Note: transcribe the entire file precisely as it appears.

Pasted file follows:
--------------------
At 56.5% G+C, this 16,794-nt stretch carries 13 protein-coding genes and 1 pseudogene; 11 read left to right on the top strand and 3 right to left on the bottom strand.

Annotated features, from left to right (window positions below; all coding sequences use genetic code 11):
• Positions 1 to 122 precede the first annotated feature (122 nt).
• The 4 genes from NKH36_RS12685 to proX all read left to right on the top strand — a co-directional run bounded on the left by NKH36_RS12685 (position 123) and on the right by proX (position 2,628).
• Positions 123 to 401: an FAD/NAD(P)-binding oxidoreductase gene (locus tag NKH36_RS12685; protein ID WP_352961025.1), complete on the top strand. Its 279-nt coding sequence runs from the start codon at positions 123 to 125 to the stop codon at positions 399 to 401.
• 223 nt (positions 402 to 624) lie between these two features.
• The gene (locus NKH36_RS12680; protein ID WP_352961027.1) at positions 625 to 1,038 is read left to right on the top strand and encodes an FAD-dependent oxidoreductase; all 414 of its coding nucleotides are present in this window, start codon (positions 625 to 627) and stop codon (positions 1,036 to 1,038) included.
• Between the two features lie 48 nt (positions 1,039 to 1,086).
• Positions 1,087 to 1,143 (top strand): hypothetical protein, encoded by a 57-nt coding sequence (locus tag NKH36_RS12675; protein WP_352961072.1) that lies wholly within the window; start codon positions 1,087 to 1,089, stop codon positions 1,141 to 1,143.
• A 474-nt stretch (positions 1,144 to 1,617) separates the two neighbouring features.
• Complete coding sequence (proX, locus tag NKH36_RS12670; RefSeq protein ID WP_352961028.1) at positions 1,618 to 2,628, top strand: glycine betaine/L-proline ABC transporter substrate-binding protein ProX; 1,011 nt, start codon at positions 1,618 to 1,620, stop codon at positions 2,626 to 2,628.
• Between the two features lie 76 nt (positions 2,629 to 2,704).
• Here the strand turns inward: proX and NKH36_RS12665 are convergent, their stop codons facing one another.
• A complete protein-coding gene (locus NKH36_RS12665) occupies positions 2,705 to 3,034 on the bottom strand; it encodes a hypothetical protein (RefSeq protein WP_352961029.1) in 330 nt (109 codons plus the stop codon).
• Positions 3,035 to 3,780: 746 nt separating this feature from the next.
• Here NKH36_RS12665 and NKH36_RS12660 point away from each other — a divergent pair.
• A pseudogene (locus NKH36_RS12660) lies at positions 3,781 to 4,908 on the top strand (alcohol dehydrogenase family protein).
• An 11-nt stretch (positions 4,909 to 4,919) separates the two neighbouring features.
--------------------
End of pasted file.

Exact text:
At 56.5% G+C, this 16,794-nt stretch carries 13 protein-coding genes and 1 pseudogene; 11 read left to right on the top strand and 3 right to left on the bottom strand.

Annotated features, from left to right (window positions below; all coding sequences use genetic code 11):
• Positions 1 to 122 precede the first annotated feature (122 nt).
• The 4 genes from NKH36_RS12685 to proX all read left to right on the top strand — a co-directional run bounded on the left by NKH36_RS12685 (position 123) and on the right by proX (position 2,628).
• Positions 123 to 401: an FAD/NAD(P)-binding oxidoreductase gene (locus tag NKH36_RS12685; protein ID WP_352961025.1), complete on the top strand. Its 279-nt coding sequence runs from the start codon at positions 123 to 125 to the stop codon at positions 399 to 401.
• 223 nt (positions 402 to 624) lie between these two features.
• The gene (locus NKH36_RS12680; protein ID WP_352961027.1) at positions 625 to 1,038 is read left to right on the top strand and encodes an FAD-dependent oxidoreductase; all 414 of its coding nucleotides are present in this window, start codon (positions 625 to 627) and stop codon (positions 1,036 to 1,038) included.
• Between the two features lie 48 nt (positions 1,039 to 1,086).
• Positions 1,087 to 1,143 (top strand): hypothetical protein, encoded by a 57-nt coding sequence (locus tag NKH36_RS12675; protein WP_352961072.1) that lies wholly within the window; start codon positions 1,087 to 1,089, stop codon positions 1,141 to 1,143.
• A 474-nt stretch (positions 1,144 to 1,617) separates the two neighbouring features.
• Complete coding sequence (proX, locus tag NKH36_RS12670; RefSeq protein ID WP_352961028.1) at positions 1,618 to 2,628, top strand: glycine betaine/L-proline ABC transporter substrate-binding protein ProX; 1,011 nt, start codon at positions 1,618 to 1,620, stop codon at positions 2,626 to 2,628.
• Between the two features lie 76 nt (positions 2,629 to 2,704).
• Here the strand turns inward: proX and NKH36_RS12665 are convergent, their stop codons facing one another.
• A complete protein-coding gene (locus NKH36_RS12665) occupies positions 2,705 to 3,034 on the bottom strand; it encodes a hypothetical protein (RefSeq protein WP_352961029.1) in 330 nt (109 codons plus the stop codon).
• Positions 3,035 to 3,780: 746 nt separating this feature from the next.
• Here NKH36_RS12665 and NKH36_RS12660 point away from each other — a divergent pair.
• A pseudogene (locus NKH36_RS12660) lies at positions 3,781 to 4,908 on the top strand (alcohol dehydrogenase family protein).
• An 11-nt stretch (positions 4,909 to 4,919) separates the two neighbouring features.